The generating functional of the oscillator Wigner stargen-functions is $$ \mathfrak{W} (\xi, s)\equiv \sum_n s^n W_n(\xi)= \sum_n s^n \frac{(-)^n}{4\pi} e^{-\xi^2/2} L_n(\xi^2) \\ =\frac{e^{-\xi^2/2}}{4\pi } \frac{1}{s+1} e^{s\xi^2/(1+s)}= \frac{1}{4\pi(1+s)} e^{\frac {\xi^2}{2}\frac{s-1}{1+s}}, $$ where the generating function of the Laguerres is $$\sum_n s^n L_n(z)= \exp(-sz/(1-s)) ~ /~(1-s) .$$ The technique is illustrated in the book linked.

The Weierstrass transform of $\mathfrak{W}$ then is $\mathfrak{Q}$, with $$ a=\frac{1}{4}\frac{s-1}{1+s} ~~~\Longrightarrow 1-4a=\frac{2}{1+s} ~, $$ so that $$ \mathfrak{Q}=\sum_n s^n Q_n=\frac{1+s}{4\pi (1+s) 2 }~ \exp \left ( \xi^2 \frac{1}{2}\frac{s-1}{1+s}\frac{1+s}{2} \right ) = \frac{1}{8\pi} e^{-\xi^2(1-s)/4} \\ = \frac{e^{-\xi^2/4}}{8\pi}\sum_n s^n \frac{(\xi^2/4)^n}{n!} ~. $$

It is then concluded that $$ Q_n= \frac{e^{-\xi^2/4}}{8\pi n!} (\xi^2 /a)^n ~, $$ the standard expression you strive for, into which you may readily reinstate the re-dimensionalized units uniquely, so 4$\to \hbar$ in the normalization and the original form in $\xi$.

  • Appreciate how this generating functional immediately shows the s dependence collapse at the origin of phase space, $\xi=0$, so that all Husimi stargen-functions beyond the Gaussian ground state must vanish at the origin---the location of the most negative part of the Wigner stargenstates has been low-pass filtered to zero. But at what a terrible price... (I assume you are familiar with the pitfalls of the Husimi.) So each $Q_n$ has minimum at the origin and just one maximum; all of them... ugh... I assume you have experienced the nastiness of utilizing those to take matrix elements with a non-ignorable star product needed inside the phase space integrals...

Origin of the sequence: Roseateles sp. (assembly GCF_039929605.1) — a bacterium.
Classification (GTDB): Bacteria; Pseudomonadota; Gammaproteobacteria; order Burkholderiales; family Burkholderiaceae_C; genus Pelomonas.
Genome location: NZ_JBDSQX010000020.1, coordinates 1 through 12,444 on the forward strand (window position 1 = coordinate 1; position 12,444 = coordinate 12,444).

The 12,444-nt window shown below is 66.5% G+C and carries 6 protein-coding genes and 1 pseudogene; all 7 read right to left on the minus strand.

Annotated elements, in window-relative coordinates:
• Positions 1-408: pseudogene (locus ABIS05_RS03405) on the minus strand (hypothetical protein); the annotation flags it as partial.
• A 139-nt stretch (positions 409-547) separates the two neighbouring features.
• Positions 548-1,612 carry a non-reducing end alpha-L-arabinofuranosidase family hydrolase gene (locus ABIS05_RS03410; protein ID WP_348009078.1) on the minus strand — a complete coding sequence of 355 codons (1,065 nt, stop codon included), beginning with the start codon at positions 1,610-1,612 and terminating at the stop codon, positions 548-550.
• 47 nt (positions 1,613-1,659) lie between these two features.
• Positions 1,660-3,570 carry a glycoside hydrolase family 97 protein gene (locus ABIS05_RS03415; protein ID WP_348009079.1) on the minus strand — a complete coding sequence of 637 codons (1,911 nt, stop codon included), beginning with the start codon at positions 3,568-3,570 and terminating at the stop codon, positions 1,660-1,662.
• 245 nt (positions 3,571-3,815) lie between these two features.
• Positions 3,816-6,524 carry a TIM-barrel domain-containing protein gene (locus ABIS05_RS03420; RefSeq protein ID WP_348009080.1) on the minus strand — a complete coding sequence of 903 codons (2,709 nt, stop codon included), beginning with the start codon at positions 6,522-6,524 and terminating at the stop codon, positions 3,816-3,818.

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  • $\begingroup$ Thank you very much for the detailed answer. Lately, I've been trying to solve the integral with the generating function of the Laguerre polynomials as well, as you suggested earlier, but I was not able to arrive at the correct factor of $1/2\pi\hslash$ in the end. Otherwise it works really well though, with just a few lines of computation. I am going to compare both solutions and maybe post my solution here as well. $\endgroup$ – Mr. Realstone Oct 23 '17 at 17:54
  • $\begingroup$ Here, by virtue of the re-dimensionalization, $8\pi \to 2\pi \hbar$. The basic Weierstrass transform of the Gaussian is given in the WP article. $\endgroup$ – Cosmas Zachos Oct 23 '17 at 18:05
  • $\begingroup$ One more question: The most crucial steps seems to be what you did after you wrote "consequently". When I instead use the original mapping from $\exp(ax^2)$ to $\exp(ax^2/(1-4a))/\sqrt{1-4a}$, with $a= \frac{1}{2}\frac{s-1}{1+s}$, I don't arrive at the correct result. Why do we need that second formulation of the mapping with $\exp(2\xi^2a)$, and how do you actually obtain it? You don't simply do a substitution like $a \rightarrow a^2$, but square both sides. $\endgroup$ – Mr. Realstone Oct 24 '17 at 8:54
  • $\begingroup$ Before "consequently" I copy the WP formula with the WP normalizations of the convolving Gaussian filter, which you may easily derive by completing Gaussian squares. I apply it independently on the x and y integrations of our ξ^2 expressions, adjusting the normalizations so as to get the proper a w.r.t. the filter gaussians, and, of course, the overall normalization sort squares since we have the 2d product of two such, the x and the y one! $\endgroup$ – Cosmas Zachos Oct 24 '17 at 10:38